this is normally not a big problem, but this time the goals of the people include survival, when those of the pollies always begin and often end with re-election. when wong stood up, po-faced and unequivocal, and said the very enquiry that labor commissioned to beat the howard regime about the ears with was just another ‘input’, all of australia should have felt betrayed, again. well, except for me.

    i never expected anything different. that’s why i don’t vote for pollies, nor have much respect for those that do. ok, it’s cultural: you are brought up to accept pollie rule as inevitable, and inescapable. like gravity, really.

    well, now that we are clear that politics-as-a- tool-of- re-election will direct the government in it’s handling of what might be a genuine question of racial survival, let’s stop hoping for the best. instead, let’s do what ozzies do in the political sphere- talk, and talk, and then .. stop talking.

  3. February 22nd, 2008 at 11:46 | #3

    Disengagement of the political class has a nice ring to it…

  4. MH
    February 22nd, 2008 at 12:49 | #4

    I think judgement here to say Labour will not is a little harsh. Penny Wong should not be cajoled on door-stop interview to a policy position that without proper consideration of the report and the learned input of other economists (treasury included) as to how, when and how much. Garnaut is correct our emission reduction will make no physical difference to the global problem but if we get it right then we can make a big contribution to the global solution. Early days to be blowing the whistle!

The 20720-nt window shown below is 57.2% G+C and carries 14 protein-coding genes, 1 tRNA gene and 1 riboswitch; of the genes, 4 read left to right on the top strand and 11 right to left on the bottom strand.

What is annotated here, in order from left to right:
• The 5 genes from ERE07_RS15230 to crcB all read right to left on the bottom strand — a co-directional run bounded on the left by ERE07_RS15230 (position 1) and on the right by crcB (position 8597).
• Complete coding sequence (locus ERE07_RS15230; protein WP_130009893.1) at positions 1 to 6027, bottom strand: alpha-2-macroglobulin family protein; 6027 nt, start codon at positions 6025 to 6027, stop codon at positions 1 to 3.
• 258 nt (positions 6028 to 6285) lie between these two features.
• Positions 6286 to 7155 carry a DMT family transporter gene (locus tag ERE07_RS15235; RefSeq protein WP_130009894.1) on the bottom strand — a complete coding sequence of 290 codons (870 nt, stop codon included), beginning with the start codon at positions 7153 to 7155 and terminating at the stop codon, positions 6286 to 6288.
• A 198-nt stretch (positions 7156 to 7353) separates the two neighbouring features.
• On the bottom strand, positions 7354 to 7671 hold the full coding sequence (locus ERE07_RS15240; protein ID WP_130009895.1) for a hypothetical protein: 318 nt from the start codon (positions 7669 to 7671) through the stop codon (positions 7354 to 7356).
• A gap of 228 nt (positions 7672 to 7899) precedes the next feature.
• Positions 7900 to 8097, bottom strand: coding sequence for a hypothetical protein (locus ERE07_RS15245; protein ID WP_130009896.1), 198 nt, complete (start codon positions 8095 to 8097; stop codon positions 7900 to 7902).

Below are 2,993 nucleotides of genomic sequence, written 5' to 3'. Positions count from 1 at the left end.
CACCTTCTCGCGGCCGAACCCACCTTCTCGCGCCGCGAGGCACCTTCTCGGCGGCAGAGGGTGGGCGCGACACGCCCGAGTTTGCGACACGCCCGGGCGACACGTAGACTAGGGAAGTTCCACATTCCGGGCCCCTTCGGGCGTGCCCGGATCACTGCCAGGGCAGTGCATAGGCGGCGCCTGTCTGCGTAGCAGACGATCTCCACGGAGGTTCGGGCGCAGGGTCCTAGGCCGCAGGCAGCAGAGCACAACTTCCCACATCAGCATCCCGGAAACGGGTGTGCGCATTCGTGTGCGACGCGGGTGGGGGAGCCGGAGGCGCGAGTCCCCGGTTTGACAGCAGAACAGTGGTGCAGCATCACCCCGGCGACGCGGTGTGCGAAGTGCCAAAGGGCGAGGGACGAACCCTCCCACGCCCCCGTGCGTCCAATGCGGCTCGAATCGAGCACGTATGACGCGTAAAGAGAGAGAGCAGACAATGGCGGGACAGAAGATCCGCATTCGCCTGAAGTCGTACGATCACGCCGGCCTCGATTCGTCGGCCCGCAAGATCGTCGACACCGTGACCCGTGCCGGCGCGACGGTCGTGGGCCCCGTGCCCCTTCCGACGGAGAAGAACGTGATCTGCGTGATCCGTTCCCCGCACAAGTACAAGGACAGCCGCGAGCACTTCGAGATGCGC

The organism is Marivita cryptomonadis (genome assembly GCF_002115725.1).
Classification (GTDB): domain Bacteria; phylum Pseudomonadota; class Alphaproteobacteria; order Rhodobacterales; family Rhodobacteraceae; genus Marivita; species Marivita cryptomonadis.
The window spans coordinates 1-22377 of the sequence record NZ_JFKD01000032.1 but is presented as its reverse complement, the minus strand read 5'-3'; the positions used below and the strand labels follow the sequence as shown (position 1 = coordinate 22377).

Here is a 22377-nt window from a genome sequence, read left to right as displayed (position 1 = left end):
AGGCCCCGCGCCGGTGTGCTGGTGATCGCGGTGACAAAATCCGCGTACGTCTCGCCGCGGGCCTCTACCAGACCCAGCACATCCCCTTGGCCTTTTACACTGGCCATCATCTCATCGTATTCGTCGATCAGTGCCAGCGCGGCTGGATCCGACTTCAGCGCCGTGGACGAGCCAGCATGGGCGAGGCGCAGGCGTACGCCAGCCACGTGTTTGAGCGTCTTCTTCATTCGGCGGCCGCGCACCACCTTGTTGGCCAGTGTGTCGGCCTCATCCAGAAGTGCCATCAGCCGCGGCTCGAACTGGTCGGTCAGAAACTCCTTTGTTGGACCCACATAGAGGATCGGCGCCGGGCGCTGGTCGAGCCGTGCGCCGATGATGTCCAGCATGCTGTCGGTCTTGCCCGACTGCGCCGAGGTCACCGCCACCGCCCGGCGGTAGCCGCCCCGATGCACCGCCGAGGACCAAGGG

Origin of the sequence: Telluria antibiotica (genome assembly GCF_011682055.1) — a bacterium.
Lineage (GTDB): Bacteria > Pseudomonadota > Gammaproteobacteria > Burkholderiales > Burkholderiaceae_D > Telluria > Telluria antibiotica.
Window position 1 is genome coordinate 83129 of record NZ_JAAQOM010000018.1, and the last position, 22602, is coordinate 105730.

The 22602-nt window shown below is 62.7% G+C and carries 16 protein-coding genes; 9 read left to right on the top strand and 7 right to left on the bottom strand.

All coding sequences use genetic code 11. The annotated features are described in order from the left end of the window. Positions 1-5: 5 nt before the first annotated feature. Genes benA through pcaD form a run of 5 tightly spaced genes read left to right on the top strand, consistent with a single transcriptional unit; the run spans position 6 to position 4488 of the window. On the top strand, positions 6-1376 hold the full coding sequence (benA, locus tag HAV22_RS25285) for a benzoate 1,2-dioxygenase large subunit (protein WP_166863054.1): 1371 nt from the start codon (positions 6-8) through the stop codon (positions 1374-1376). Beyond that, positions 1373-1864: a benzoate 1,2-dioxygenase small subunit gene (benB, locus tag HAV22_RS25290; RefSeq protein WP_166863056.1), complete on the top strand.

5. Peter Wood
    February 22nd, 2008 at 13:27 | #5

    I do find Penny Wong’s comments a little odd. Firstly, I didn’t realise the Rudd government will still be around in 2050. Secondly, Garnaut’s proposal for deeper cuts was in the context of collective international action for deeper cuts. Is the Australian Government saying that if the rest of the world cuts emissions by 80-90% in 2050, Australia should still only reduce its emissions by 60%?